Overachiever’s Midlife Lament
Or, The First Shall Be Last

When we were children our lives were a contest
Of speed as achievement, the winner came first.
First without training wheels, first in the relay race,
First was the winner, and last was the worst.

Later in youth as we tallied accomplishments
Being the first marked our status, our grade:
First to get braces, the first to try cigarettes,
First to go dating, the first to get laid.

In young adulthood, still fiercely competitive.
First was our friend as we reached for the stars.
First to the altar, the first to make partner,
The first second homes and the first fancy cars.

Parenthood sharpened our passion for primacy
Using the triumphs of children to score:
First to say “mama,” the first on the honor roll,
Talented children—fresh arms for the war!

Now as we’re aging, a new kind of rivalry’s
Subtly replacing our cult of the first.
First isn’t fun when the landmarks are losses—
Our scorekeeping’s shifted, the victories reversed.

Last fading hairline, the last to get crow’s feet,
The last to be managed by somebody young.
We can compete, but our quiver is lighter
With chinks in our armor, our bow slacker strung.

Last midlife crisis, the last broken marriage,
Last with both parents, the last empty nest.
Braking our speed as the milestones get grimmer,
We cling to the rear, boasting last is the best.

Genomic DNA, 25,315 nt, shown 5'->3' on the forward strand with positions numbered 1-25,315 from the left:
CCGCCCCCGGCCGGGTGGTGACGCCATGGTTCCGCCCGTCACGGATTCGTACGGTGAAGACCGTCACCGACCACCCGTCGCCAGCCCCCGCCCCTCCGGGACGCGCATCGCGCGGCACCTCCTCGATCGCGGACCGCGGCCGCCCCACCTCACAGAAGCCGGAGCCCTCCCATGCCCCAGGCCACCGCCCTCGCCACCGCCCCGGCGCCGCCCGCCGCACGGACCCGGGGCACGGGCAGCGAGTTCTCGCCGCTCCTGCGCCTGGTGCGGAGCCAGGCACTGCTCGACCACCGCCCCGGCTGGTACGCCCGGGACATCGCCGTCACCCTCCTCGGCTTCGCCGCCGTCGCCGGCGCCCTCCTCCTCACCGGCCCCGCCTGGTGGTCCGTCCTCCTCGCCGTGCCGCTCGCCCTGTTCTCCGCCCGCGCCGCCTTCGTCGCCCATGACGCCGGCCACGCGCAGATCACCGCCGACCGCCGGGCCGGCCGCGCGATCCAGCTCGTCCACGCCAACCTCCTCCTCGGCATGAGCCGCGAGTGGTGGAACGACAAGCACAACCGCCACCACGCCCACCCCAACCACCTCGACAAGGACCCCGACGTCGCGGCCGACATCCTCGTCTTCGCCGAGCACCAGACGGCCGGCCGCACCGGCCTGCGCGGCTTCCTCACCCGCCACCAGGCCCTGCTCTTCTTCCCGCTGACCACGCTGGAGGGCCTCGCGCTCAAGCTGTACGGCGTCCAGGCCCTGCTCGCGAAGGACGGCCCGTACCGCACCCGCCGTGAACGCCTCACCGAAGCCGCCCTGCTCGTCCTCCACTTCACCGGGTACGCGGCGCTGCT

© 2002 Tracy Carlson.  All rights reserved.


with apologies to Robert Frost

My freshman roommate’s still a slut,
My sophomore boyfriend’s got a gut.
I move my forty-something butt
To join the paunchy, pasty herds.

A pod of geeks (we called them nerds)
And classmates grown too rich for words
(A few are nice, but most are turds)
We air-kiss greetings insincere.

The guy I dated junior year
Still has the same beguiling leer.
(Oh good, his trophy wife is here.)
I picture him, long hair and bong.

The jokes are weak, the drinks are strong.
Oh no—that blasted college song.
I wince, but then I sing along,
I smile, and then I sing along.

© 2002 Tracy Carlson.  All rights reserved.

To a Bronzed Beach Babe,
rom a Middle-Aged Woman

with apologies to William Shakespeare

Oh summer’s day, aglow in amber sleekness,
Bedecked with navel jewel and wee bikini,
With thirty years’ more life, love, and linguine
Your beauty, now your strength, will turn to weakness.

Today your face the sun’s bright beams embraces,
Your limbs are oiled to catch the gladsome weather,
As heedlessly you cure tomorrow’s leather,
Your face, a catcher’s mitt, will chart time’s traces.

Your breasts within their tiny top now straining,
Will lose their bouncy tautness when you’re older,
Three children hence, you’ll flip them o’er your shoulder,
Your legs a map of Technicolor veining.

A beauty contest?  Clearly you would win it—
And yet I’d not trade places for a minute.

© 2002 Tracy Carlson.  All rights reserved.

Paper or Plastic?

Note: Clearly this was written before the days of reusable shopping bags!

Yes, I should care, I know, I know,
‘Cause paper’s trees, and trees regrow.
And plastic’s bad: it’s Mideast oil,
It’s propping up the Saudi royals.
But paper flops, bags hard to store.
While plastic, when not threatening war,
Is more compact and makes new sacks
(If I can think to take them back).

I used to care, I really did:
Used fabric diapers on my kid!
The first, at least, and made her food
(Well, once or twice).  My attitude
Was Purity! Integrity!
And then I met reality
And started down that slippery slide
As frailty, personified.

So now we dine at Burger King,
Where global giants do their thing:
Squelch local firms, hegemonize—
But they have really tasty fries.
A stiffer spine: that’s what I need!
More firm resolve, less sloth and greed.
I should be strong, I really should,
But life is short, and life is good.

© 2002 Tracy Carlson.  All rights reserved.